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The bitter end

| Friday, Dec. 27, 2002

SUGAR LAND, Texas — The company that gave this Houston suburb its sweet name has shut down its 77-year-old processing plant, marking the end of sugar refining in Sugar Land.

The Imperial Sugar refinery processed up to 3 million pounds of granulated, brown and powdered sugar each day. It refined its last bit of raw sugar last week.

"This was truly a business decision," said Duffy Smith, executive vice president of operations at Imperial, the largest processor and marketer of refined sugar in the United States. "It's an industry that's fraught with overcapacity. We, as a member of the industry, had the same problem."

The shutdown cost more than 300 people their jobs and represented the end of an era at 158-year-old Imperial Sugar, one of the state's oldest corporations still operating at its original site.

Imperial is consolidating its refining operations in Gramercy, La., and Savannah, Ga. The company, which has 2,200 employees nationwide, will keep its headquarters in Sugar Land and continue to run a packaging and shipping operation here, with about 100 workers.

The employees who lost their jobs will be paid through the end of January.

Gloria Nunez, a 51-year-old machine operator at the refinery, is a third-generation Imperial employee. Her grandmother, both parents and four uncles either work or have worked there. One of her uncles, 81-year-old George Morales, is in his 61st year as an Imperial security guard.

"We're more like family than co-workers there," she said. "I've worked there since I was 19, and this really hurts because something like this affects everybody. But I have faith. I know God's going to have something for me — if it's not Imperial, it will be something else."

Closing the refinery will not make much of a dent in Sugar Land's economy. Sugar Land, which has seen a 158 percent jump in population to more than 63,000 since 1990, has enjoyed an influx of jobs as other businesses moved in, including oil company Unocal; Fluor Daniel, a unit of engineering and construction giant Fluor Corp.; and K-Tec Electronics.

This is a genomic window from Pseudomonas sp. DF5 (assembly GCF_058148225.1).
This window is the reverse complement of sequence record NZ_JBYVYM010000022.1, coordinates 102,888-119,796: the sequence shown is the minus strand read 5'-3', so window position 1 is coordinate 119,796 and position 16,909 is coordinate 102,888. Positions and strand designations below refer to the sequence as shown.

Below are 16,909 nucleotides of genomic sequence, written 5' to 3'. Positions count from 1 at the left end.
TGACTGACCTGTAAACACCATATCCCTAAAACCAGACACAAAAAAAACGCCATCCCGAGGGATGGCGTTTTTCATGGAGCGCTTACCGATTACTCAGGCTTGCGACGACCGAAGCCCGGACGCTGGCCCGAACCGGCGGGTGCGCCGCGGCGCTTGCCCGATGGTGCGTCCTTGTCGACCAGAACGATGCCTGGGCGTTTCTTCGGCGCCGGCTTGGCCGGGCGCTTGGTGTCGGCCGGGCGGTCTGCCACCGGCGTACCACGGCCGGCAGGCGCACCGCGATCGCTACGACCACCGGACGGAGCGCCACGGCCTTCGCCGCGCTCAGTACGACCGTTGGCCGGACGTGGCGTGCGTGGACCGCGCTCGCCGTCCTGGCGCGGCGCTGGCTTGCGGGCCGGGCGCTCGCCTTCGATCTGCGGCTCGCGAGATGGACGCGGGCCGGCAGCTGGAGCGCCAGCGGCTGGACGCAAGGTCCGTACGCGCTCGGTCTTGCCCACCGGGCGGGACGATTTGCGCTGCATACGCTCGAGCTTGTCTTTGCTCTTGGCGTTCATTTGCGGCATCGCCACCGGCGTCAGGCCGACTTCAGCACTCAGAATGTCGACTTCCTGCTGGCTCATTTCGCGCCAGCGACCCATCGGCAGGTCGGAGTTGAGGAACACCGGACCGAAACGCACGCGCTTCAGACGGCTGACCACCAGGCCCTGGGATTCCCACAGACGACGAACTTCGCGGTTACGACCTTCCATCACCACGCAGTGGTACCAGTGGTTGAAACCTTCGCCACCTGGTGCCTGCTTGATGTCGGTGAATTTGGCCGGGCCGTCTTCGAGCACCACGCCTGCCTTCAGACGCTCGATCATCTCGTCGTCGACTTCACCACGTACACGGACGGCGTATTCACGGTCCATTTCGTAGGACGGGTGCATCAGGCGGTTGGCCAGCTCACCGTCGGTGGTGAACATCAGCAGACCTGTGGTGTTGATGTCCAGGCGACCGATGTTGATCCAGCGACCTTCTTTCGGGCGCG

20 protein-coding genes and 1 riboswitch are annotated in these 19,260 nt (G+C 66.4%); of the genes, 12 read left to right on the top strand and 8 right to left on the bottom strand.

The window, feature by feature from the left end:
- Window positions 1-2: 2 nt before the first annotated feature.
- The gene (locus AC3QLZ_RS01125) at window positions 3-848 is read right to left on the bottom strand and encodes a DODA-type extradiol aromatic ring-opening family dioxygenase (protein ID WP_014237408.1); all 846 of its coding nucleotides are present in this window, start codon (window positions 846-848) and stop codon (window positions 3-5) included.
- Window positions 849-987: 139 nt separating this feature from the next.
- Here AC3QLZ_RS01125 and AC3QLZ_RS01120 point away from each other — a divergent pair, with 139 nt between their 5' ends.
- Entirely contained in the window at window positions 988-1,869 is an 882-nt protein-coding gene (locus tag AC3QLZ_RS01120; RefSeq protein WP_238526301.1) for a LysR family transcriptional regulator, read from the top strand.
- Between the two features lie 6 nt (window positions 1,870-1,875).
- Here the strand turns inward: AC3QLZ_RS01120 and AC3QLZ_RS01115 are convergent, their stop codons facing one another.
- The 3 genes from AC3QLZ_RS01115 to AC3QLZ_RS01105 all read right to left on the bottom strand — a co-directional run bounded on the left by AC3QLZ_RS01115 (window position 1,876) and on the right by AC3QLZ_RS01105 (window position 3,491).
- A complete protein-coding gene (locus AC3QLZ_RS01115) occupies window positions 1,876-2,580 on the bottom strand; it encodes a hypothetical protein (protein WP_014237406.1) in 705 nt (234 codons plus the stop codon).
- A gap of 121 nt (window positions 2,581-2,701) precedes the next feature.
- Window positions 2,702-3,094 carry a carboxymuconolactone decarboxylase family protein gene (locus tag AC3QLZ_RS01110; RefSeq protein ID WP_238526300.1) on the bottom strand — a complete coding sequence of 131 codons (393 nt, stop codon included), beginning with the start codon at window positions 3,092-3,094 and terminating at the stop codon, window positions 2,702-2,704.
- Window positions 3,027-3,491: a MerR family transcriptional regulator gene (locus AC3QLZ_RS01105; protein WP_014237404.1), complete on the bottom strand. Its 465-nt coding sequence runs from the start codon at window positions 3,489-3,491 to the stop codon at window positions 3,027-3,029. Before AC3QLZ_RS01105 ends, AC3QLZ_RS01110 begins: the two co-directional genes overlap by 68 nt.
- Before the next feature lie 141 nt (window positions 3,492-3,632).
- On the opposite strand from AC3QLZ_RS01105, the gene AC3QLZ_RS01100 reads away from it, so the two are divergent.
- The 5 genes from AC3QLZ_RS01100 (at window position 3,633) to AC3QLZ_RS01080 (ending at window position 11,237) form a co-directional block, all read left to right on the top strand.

Walter McMeans, 73, and his wife, Jane, moved to Sugar Land in 1965 when Imperial was still the town's dominant industry.

"It was the godfather of the city," McMeans said. "I would say today the town does not look upon the sugar company as they did in the beginning. They know it was here in the beginning, and it helped Sugar Land in its development stage, but now a lot of other companies are in the city that produce jobs."

The U.S. sugar industry is struggling with low sugar prices in a market glutted with imports. For Imperial Sugar, that meant the company was refining too much sugar for too little profit.

Imperial, which sells sugar under such brand names as Imperial, Dixie Crystals and Diamond Crystal, filed for Chapter 11 bankruptcy a year ago, citing $250 million in debt. It emerged from bankruptcy eight months later. But it reported a third-quarter loss of $1.1 million this year.

Imperial has been milling or refining sugar in Sugar Land since the mid-1800s. The refinery was built in 1925. But the company stopped growing sugar cane around here a few years later.

Raw sugar was instead brought in by ship to Houston and then transported by rail to Sugar Land to be refined, increasing production costs.

The Louisiana refinery remains near sugar cane crops. And the Georgia refinery, while not near crops, is closer to a port, cutting transportation costs.

The company has not decided what to do with the now-vacant refinery.

"I'm pretty sensitive to not wanting to create an eyesore there," said Imperial chief executive Bob Peiser. "On the other hand, buildings are difficult and expensive to maintain. There's a lot of talk of turning it into a museum or creating something else there, so we'll work with the community."

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